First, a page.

Life in the cities: Creatures in Your City Neighbourhood

We’re surrounded by nature, most obviously plants and animals.

They’re in our backyards, on our balconies, emerging in the cracks in the footpath. While people tend to think of nature as existing ‘out there’, in national parks or at least beyond the edges of the city, the reality is much messier — and much more interesting. As biologist Tim Low has put it: ‘Nature is sold to us as something separate that lives far away from us in wild places, when really it’s all around us, engaging with us more than we guess.’

All cities are home to a diverse range of species. Australian cities are particularly rich in this regard. Many of our major cities host an array of life, from possums to foxes, cockroaches to spiders, ferns to fungi, and much, much more. But each city also has its own distinct suite of residents and its own particular stories. When it comes to birds, Sydney and its immediate surrounds are home to somewhere in the neighbourhood of 400 distinct species; that’s almost half of all bird species found in Australia.

Having said that, most parts of the city are now dominated by a handful of species — magpies, pigeons and lorikeets. In highly urbanised areas up and down the eastern coast, Brush-turkeys are reclaiming suburbs and parklands in huge numbers. Some of our tropical towns and cities, such as Darwin and Cairns, are home to iconic Green Tree Frogs that move in during the wet season. Meanwhile, in Melbourne and many other urban areas, European Red Foxes have shown themselves to have a real taste for city life and are found in much higher densities than in other environments. And who could forget the spectacular black-cockatoos of Perth, whose enigmatic but threatened presence enlivens that cityscape?

Some of the plants and animals that make their homes in our cities are of those varieties that are frequently termed ‘weeds’, ‘vermin’ or ‘pests’. Many of these are globally cosmopolitan species, such as the foxes mentioned above, Black Rats, Rock Doves (Common Pigeons) and White Clover, species that have a long shared evolutionary history with humans. Others are native species that thrive in urban environments, in some cases having found inventive new ways to live and unusual things to eat; we might think, for example, of the much derided ‘Bin Chicken’, the Australian White Ibis.

Australian cities are also home to a variety of rare and threatened species, like the Powerful Owl, Southern Brown Bandicoot, Grey Nurse Shark, Nielsen Park She-oak, Caley’s Grevillea, and the Wollemi Pine (which since its scientific discovery in 1994 is now frequently grown as an ornamental in gardens and parks). In the beachside suburbs of St Kilda in Melbourne and Manly in Sydney, two of the three remaining Australian mainland populations of Little Penguins make their homes. Here they face all the risks of urban life — from dogs to traffic and development — but they also benefit from the passionate advocacy and protection of dedicated humans.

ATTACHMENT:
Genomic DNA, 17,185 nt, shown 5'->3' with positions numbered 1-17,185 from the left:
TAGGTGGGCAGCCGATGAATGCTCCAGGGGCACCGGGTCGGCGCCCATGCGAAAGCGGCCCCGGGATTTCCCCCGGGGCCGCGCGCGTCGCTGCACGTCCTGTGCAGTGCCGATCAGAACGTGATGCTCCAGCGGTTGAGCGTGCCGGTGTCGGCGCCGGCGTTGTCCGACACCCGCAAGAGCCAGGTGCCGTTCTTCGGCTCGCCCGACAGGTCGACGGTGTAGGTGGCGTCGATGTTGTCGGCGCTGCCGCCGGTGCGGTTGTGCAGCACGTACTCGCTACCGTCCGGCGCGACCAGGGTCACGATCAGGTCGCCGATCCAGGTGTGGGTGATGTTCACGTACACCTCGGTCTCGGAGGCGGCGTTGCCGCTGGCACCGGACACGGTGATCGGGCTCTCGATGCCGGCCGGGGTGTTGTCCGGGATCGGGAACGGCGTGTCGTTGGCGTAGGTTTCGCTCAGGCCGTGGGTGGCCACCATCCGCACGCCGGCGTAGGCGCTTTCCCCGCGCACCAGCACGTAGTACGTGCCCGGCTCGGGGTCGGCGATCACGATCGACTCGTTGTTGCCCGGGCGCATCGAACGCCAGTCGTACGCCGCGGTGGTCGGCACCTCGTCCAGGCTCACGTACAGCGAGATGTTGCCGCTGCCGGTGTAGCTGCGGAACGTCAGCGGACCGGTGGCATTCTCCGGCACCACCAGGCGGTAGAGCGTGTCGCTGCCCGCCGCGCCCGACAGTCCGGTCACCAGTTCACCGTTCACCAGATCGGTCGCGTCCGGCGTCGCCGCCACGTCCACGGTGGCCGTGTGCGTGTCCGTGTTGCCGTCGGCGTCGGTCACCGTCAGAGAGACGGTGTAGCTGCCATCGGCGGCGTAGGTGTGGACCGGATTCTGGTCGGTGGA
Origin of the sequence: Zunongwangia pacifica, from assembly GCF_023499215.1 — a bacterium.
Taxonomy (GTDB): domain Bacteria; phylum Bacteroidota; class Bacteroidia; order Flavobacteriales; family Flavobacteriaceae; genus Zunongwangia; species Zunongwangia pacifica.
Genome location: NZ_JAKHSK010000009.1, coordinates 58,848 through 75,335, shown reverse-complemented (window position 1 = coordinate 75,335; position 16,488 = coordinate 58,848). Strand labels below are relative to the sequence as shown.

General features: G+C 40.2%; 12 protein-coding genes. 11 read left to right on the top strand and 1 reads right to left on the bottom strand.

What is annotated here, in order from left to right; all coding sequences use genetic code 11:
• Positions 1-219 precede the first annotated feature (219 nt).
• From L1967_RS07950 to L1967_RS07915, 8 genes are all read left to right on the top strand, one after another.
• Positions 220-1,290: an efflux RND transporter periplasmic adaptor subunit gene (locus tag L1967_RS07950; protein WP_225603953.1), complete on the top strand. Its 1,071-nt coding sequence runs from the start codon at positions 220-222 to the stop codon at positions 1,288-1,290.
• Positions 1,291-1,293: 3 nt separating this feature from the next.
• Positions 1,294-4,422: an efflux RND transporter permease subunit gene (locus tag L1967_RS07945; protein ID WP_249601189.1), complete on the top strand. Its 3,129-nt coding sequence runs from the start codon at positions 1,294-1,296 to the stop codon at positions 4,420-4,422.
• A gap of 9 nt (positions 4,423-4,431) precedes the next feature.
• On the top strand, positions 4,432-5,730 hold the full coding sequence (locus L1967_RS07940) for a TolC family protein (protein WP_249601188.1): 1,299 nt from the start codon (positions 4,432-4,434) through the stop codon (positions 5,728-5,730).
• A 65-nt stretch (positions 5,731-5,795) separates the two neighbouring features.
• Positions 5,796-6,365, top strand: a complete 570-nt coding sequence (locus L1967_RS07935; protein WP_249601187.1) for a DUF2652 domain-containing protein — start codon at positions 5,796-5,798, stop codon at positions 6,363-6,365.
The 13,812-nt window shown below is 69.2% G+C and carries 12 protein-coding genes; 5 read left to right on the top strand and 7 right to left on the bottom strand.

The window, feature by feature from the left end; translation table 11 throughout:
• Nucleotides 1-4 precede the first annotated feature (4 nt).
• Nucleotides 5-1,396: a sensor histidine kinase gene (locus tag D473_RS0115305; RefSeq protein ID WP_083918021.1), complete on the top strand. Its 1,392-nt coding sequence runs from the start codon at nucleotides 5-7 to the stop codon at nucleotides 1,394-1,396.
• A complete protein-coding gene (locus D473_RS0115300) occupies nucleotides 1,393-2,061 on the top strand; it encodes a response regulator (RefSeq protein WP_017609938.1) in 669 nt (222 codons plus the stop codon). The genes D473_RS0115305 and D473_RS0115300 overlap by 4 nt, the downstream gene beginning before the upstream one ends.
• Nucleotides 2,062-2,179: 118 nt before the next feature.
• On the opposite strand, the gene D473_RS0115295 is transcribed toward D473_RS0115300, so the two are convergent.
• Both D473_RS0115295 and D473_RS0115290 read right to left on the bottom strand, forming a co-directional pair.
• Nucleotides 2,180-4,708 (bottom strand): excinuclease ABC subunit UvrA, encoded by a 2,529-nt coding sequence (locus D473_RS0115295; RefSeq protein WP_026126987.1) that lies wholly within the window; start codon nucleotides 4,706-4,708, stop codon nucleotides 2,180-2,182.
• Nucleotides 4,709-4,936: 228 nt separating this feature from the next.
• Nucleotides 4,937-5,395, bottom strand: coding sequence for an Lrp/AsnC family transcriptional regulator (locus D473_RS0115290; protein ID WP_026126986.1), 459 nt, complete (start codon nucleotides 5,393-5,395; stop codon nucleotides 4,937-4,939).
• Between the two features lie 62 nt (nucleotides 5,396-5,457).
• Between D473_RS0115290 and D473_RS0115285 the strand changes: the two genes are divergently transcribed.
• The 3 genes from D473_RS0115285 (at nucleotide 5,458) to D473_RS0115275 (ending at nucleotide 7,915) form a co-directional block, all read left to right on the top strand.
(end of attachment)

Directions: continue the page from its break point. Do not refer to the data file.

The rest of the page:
Some of these endangered urban species are found in more predictable ‘green areas’, from remnant bushland to backyards. But others are making their homes in decidedly strange places, like the vulnerable Green and Golden Bell Frogs that are found in the old brick pit at what is now Sydney Olympic Park, and the critically endangered Orange-bellied Parrots that winter just outside Melbourne in the wetlands that form part of the city’s sewage treatment infrastructure.

Some urban species are also decidedly tiny. In fact most are. While rarely considered in discussions of wildlife, insects and other invertebrates (animals without backbones) make up the vast majority of the animal kingdom — somewhere in the order of 99 per cent. It’s among these creatures that some of the most fascinating dramas of life and death, of reproduction and predation, are played out. We might think of Pompilidae wasps laying their eggs in a paralysed spider, or the innocent-looking little assassin bugs feeding on caterpillars in the garden, injecting a digestive enzyme into their prey to liquify their insides so that they can suck the ‘soup’ out. Many of these invertebrates also play highly significant roles in our ecosystems: they are decomposers, pollinators, seed dispersers, nutrient cyclers, and more. In biologist E.O. Wilson’s memorable phrase, they are ‘the little things that run the world’.

At the end of the day, paying attention to urban nature at all scales and in diverse places helps us appreciate that nature is everywhere. There is no firm, commonsense border between nature and the world of human life. In some important ways we’re all in this together, tangled up and dependent on one another.

Life in the Cities is an extract from

by The Urban Field Naturalist Project

Murdoch Books | August 2022 | RRP $32.99

Available from all good book shops or online.

See Review here